He knows he made a mistake with the motorcycle, but is trying to make amends.
By JOE SCALZO
VINDICATOR SPORTS STAFF
BEREA -- Kellen Winslow, Jr. limped to his locker on Tuesday, sat at a stool and waited as a media throng gathered around him for his first extensive interview since his infamous motorcycle wreck on May 1.
He looked noticeably thinner -- in addition to his physical therapy, Winslow has been recovering from a staph infection he suffered six weeks ago -- and sounded noticeably more humble, a stark contrast to the chiseled, outspoken tight end the Browns selected sixth overall in the 2004 draft.
"I made a mistake," he said. "I'm just trying to prove to Cleveland and to myself that I can come back strong."
"No doubt," he said.
Had surgery in June
Winslow, whose season ended on June 14 when he underwent knee surgery to repair torn ligaments from the accident, has lost 30 pounds since being hospitalized for the infection and has lost millions in salary for violating the "dangerous activities" clause his contract.
"Everything happens for a reason," he said. "I'm more wise about my decisions now. You think you're invincible, but I'm just trying to learn from this and make better decisions."
Winslow undergoes physical therapy on his knee for four hours every day. He's also recovering from a small stress fracture in his femur, although he described the injury as minor.
"The main thing is I'm trying to regain the range of motion in my knee," he said. "There's a lot of scar tissue, although that's going away. They do stretch tests and bend my knee until I'm almost crying.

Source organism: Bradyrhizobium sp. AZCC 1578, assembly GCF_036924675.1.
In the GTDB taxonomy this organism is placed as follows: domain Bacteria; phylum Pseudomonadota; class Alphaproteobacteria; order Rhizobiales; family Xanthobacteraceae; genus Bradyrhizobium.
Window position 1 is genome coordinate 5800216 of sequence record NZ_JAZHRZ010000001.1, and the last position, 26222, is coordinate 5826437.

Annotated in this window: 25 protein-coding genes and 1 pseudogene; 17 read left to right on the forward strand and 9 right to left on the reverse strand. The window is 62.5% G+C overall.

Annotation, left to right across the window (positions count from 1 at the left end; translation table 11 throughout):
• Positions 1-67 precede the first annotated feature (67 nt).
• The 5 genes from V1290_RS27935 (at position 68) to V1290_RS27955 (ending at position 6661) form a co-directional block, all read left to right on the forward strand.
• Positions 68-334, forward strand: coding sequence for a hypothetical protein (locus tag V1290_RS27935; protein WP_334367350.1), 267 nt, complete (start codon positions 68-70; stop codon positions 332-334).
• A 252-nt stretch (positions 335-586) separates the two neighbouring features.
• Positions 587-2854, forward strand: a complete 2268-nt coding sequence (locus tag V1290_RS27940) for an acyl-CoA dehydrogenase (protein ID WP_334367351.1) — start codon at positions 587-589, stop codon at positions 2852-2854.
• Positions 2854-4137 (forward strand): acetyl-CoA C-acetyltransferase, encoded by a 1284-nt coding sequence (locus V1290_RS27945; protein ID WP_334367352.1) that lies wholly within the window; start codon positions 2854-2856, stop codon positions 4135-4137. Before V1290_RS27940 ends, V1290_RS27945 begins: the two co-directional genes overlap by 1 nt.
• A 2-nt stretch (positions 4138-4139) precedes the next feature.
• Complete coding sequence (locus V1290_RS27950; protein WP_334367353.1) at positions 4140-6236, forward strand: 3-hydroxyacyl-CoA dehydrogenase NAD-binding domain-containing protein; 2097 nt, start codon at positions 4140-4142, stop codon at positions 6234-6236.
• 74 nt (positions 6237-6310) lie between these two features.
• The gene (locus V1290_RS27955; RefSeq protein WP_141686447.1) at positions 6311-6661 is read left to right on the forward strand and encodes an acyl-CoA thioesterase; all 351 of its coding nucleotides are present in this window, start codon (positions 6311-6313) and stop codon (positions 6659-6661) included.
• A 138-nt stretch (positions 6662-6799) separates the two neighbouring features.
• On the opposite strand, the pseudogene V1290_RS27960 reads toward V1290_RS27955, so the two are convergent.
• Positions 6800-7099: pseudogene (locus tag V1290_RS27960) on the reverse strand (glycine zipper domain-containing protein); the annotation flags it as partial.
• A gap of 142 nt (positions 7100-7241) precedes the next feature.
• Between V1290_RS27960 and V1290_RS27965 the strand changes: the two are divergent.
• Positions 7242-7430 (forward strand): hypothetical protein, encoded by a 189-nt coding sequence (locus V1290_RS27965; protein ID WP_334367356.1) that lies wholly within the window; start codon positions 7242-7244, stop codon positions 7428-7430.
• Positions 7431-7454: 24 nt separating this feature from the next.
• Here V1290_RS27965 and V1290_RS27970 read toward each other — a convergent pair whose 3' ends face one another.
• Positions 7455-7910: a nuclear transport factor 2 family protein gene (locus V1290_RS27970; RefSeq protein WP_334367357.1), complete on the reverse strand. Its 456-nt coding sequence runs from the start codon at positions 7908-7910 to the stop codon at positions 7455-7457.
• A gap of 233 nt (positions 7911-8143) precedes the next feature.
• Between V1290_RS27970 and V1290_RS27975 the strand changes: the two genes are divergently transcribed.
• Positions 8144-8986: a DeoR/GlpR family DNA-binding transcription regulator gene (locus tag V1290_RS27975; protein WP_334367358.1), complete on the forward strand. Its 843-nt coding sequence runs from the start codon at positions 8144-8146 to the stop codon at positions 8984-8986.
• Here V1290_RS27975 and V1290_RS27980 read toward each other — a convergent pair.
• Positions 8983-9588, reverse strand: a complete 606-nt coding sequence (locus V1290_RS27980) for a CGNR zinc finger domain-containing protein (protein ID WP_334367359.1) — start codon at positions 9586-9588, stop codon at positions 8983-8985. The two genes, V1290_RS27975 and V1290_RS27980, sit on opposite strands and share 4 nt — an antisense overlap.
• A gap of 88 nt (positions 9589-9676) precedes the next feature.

"It's the swelling that hurts the most. It's very painful."
Not sure when he'll return
He's not sure when he'll be back -- he's definitely out this season -- but he's hoping to be back at full strength in February, he said.
"No one's sure," he said. "This injury hasn't really happened except for [Chicago Bulls guard] Jay Williams and his was a lot worse."
Winslow's not sure how he got the infection, although Winslow thinks it might have come from rubbing lotion on his knee.
He hasn't been able to lift for weeks, a big reason he's dropped to 225 pounds from his listed weight of 254.
"It's really not that bad," he said of his situation. "There's bigger stuff going on in the world right now."
Infection is latest setback
The infection was the latest setback for Winslow, whose 2004 season was cut short in the second week when he suffered a right fibula injury. He had nearly recovered from the injury when he crashed his high-powered motorcycle in May, resulting in a nine-day hospital stay.
"I was just interested in bikes," he said. "I'm an edgy guy. I like video games and paintball and I met a friend who had a bike. He taught me how to ride and I got a bike.
"I know a lot of [athletes] who have bikes. You think you're invincible. Unfortunately, the accident happened."
While the injury cost him millions in bonus money, Winslow said he's received a positive response from the fans and the Browns organization. The Browns plan to restructure his contract to allow him a chance to regain some of the money, although his agent and the team are still talking, he said.
Happy with Browns
"They were true to their word," Winslow said of owner Randy Lerner and general manager Phil Savage. "Another organization might have gone another way and might have released me.
"Mr. Lerner and Mr. Savage, thank you basically. I love this organization and this is where I want to be."
Winslow's convinced he can still be the player everyone thought he would be coming out of college.
"I'll be back," he said. "I love this game."